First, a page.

This Is How To Get Your Next Job: Give Me Some Proof

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Mar. 28 2013, Published 4:15 a.m. ET

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You’re a good team player—so you say. Can you tell me more?

Mmmm, Let me think, you say?

This is not a good sign.

If you’re going to make a statement such as “Works well on teams” on your resume or in a cover letter, you’d better know what you mean. The same goes for live conversations.

It might be true. You might be the most supportive, reliable, cooperative, flexible, committed team player on the planet. The question is: Where? How? What exactly did you do that made you so effective? What was the result?

You say you’re passionate about this work. OK, tell me more.

Well, let me think, you say.

Really? You have to think about that too? Passion means to have a powerful, compelling emotion or feeling. It implies you have drive, great enthusiasm, fascination. If you have to think about why you’re passionate about this work, well, maybe you aren’t.

You would be a valuable asset to our group, you say?

Can you share some examples of how you’ve contributed to these kinds of projects in the past and why that was so terrific?


Not being able to provide specific examples of how you contributed to a project and where you’ve added value is a big misstep—and one that Tonya Lain, regional vice president for Adecco Group, a staffing and recruiting firm, sees over and over.

She describes candidates who can’t provide a detailed description of how they fixed a problem or how they went above and beyond the call of duty. “They aren’t articulating or demonstrating what they are willing to do to set themselves apart.”

One employer told me about such an interview with a candidate for a public relations job. The employer really wanted to understand her skills. She had worked on an awards program for a large company, describing it as “a big success.” When he asked her specifically what she did to create such a success, here’s how the conversation went:

Employer: “What did you do?”

Candidate: “You know, I let people know about it.”

Employer: “How? Did you send out a news release?”

Candidate: “Yes.”

Employer: “Who did you send it to?”

Candidate: “Well, you know. News media.”

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Employer: “What else did you do?”

Candidate: “You know. I worked on it.”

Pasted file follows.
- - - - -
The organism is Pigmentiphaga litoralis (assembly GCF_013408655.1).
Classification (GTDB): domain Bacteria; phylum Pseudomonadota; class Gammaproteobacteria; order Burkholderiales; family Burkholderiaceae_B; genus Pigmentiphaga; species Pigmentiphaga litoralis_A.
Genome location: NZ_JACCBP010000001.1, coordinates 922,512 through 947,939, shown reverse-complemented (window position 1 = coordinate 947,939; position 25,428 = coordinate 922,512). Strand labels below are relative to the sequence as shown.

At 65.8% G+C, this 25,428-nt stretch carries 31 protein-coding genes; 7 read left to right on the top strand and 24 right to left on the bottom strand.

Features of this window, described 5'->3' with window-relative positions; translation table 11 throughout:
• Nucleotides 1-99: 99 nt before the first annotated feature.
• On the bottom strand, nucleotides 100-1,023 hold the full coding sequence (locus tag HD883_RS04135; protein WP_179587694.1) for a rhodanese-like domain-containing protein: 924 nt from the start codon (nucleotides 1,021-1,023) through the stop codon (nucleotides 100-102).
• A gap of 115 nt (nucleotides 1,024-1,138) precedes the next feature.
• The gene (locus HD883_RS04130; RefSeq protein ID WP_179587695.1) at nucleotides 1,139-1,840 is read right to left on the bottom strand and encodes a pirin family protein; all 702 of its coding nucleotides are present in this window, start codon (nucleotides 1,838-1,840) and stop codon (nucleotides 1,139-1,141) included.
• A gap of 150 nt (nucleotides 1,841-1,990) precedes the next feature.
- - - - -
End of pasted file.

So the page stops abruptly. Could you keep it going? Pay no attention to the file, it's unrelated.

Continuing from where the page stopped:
Employer: “What did you do?”

Candidate: “I called some people. I sat in on some meetings. It was very successful.”

Employer: “What makes you say that?”

Candidate: “Everybody was happy.”

Clearly, she had not thought through nor mastered her content.

If you can’t explain what you mean, don’t say it. But if your claims have merit, make those words come to life. Do so in a way that the employer can digest it: in small, yet complete, enticing bites. Then be prepared to tell more details.

Besides helping employers see your value, you’ll be getting to the heart of what every employer is hoping you have:

  • The ability to communicate so others can understand what you’re talking about
  • The ability to consider and analyze data and then summarize it in a way that’s relevant to the listener
  • The ability to think on your feet

Would it help to have some nifty techniques to show you how to do that?

Here you go.

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How to Make Your Claims Come to Life

1. Pretend a seven-year-old is sitting in front of you. How would you explain a complicated job or project you were involved in to her? How would you slim down your explanation?

Or think through how to summarize a key accomplishment in two or three sentences.

Let’s say, for example, you want to show that you know how to lead others and do it well even in less-than-perfect circumstances. A good example is from this past year, when you led a team of people from four different disciplines who are scattered around three countries. You were able to complete a huge information technology project on time with the help of this team.

So how can you summarize that in a sentence or two in a way that’s relevant and clear?

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Think simple. Like those good old sentence-diagramming days when you broke sentences into a subject, verb, and direct object, enhanced with adjectives. It might sound something like this: “My team of brilliant engineers, lawyers, and marketing and IT wizards from Europe, Asia, and America met weekly for a month, launching the largest IT implementation project in the company’s history in time for the opening of the new facility.”

You can elaborate, of course. See where the conversation goes. If the employer says, “How did you do that?” share more detail. Of course, think through the gist of what you’d say.